A man who was preparing to renovate a newly-bought home had an unexpected surprise when he found a number of envelopes stashed around the living room.
Jim Dow, from Chicago in the US state of Illinois, had purchased the home from a woman as an investment property earlier this year.
As he was clearing the living room earlier this month, he found wads of cash in envelopes behind the couch and an old picture frame hanging on the wall.
The money in the envelopes totalled a whopping US$10,000 (AU$14,000), with Mr Dow describing the find as “surreal”.
“Behind the couch, there were two banker’s withdrawal envelopes,” he told CBS Chicago.
“I think she felt that her safest place for her money was kind of hidden throughout the house.
“It was kind of surreal ... I thought it might be like being on some kind of reality TV show.”
While some would agonise over whether to keep the money or not, it was a no-brainer for Mr Dow to return it to the home’s former owner Gloria Carter – who said she spent 50 years of her life in that living room.
When Ms Carter went to offer Mr Dow a reward for his honestly, he asked her to pay it forward.
In an online review for Mr Dow’s HomeVestors franchise, Ms Carter’s son Anthony praised his extraordinary honesty.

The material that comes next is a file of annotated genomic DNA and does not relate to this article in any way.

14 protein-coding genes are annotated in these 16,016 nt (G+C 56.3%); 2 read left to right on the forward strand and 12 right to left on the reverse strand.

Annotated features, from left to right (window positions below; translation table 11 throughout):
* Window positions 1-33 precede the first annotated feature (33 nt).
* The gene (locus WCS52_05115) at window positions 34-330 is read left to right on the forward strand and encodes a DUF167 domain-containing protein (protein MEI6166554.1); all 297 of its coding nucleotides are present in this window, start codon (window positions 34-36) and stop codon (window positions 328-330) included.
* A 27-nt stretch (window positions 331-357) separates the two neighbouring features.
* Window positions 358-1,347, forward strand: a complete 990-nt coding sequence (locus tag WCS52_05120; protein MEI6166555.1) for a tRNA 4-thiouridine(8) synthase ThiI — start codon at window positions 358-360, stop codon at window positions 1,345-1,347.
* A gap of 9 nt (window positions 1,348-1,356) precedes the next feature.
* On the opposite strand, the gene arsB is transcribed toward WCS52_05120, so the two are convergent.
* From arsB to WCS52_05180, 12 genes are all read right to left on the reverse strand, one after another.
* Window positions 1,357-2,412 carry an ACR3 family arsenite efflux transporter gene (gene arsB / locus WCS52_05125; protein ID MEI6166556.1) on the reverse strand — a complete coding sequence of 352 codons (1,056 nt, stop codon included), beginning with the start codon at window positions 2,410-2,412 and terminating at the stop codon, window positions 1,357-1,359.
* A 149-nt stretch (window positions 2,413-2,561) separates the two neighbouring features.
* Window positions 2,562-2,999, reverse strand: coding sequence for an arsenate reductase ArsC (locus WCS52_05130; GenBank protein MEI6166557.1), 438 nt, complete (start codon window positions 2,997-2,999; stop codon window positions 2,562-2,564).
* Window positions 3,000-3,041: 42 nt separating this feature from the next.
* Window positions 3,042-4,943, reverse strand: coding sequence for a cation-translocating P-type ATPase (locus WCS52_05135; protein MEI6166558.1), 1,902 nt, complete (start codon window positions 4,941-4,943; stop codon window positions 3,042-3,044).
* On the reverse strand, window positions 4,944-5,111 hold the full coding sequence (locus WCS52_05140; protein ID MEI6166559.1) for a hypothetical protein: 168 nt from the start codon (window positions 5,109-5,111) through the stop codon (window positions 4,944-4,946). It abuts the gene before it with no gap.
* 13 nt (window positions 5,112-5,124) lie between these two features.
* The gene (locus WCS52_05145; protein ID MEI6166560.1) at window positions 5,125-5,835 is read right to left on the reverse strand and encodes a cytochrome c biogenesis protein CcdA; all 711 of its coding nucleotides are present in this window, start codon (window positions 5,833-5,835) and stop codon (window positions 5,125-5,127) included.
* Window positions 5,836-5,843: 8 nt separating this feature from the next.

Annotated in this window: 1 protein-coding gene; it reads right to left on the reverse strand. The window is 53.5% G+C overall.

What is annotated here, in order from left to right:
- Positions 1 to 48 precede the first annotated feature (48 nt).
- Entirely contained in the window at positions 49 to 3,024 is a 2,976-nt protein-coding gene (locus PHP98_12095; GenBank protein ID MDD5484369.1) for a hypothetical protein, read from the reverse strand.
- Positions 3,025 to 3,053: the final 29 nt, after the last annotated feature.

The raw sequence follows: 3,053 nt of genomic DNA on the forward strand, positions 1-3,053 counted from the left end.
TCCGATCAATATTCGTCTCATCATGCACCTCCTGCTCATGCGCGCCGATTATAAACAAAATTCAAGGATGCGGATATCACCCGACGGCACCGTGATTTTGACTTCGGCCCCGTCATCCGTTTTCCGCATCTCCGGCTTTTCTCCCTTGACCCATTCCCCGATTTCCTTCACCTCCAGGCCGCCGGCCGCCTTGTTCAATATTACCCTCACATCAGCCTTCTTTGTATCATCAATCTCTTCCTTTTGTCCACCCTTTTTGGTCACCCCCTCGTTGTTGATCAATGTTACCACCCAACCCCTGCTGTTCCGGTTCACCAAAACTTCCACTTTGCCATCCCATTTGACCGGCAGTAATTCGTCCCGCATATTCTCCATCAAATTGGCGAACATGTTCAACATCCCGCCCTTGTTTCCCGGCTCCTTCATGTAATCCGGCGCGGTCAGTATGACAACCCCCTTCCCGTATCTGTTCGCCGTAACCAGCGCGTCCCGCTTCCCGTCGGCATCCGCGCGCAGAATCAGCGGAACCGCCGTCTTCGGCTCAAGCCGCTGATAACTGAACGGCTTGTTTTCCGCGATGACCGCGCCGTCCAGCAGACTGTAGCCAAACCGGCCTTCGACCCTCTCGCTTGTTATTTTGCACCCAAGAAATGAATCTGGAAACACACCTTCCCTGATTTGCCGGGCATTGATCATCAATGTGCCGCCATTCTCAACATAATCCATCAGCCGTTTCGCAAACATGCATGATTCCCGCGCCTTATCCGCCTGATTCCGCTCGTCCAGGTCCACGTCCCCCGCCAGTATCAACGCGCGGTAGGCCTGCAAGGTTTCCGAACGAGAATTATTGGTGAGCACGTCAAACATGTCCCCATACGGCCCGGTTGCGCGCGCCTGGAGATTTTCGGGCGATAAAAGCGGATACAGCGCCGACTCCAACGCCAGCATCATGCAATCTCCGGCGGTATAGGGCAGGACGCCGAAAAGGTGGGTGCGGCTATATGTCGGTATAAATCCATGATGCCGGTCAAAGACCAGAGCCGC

“Jim worked with my family and I through the coronavirus pandemic,” he wrote.
“Throughout the process, Jim was both responsive and professional, while being extraordinarily trustworthy and honest.
“He helped my family avoid a significant financial loss by calling us after our business dealings had officially been completed to return approximately five envelopes he had found around the house containing over $10,000.”
Mr Carter also extended his gratitude to Mr Dow.
“It was so refreshing and encouraging to us to see brotherly, Christian love in action, up close and very personal. Thanks once again, so much, both for your professionalism and personal integrity,” he wrote.
“A person can be charged with theft if they find something belonging to another person and they keep it, or they deal with it as if they are the owner of it,” Victoria Police said online last year.
“Items should always be taken to a police station and if they are not claimed within a three-month-period, you can take ownership of the item.”
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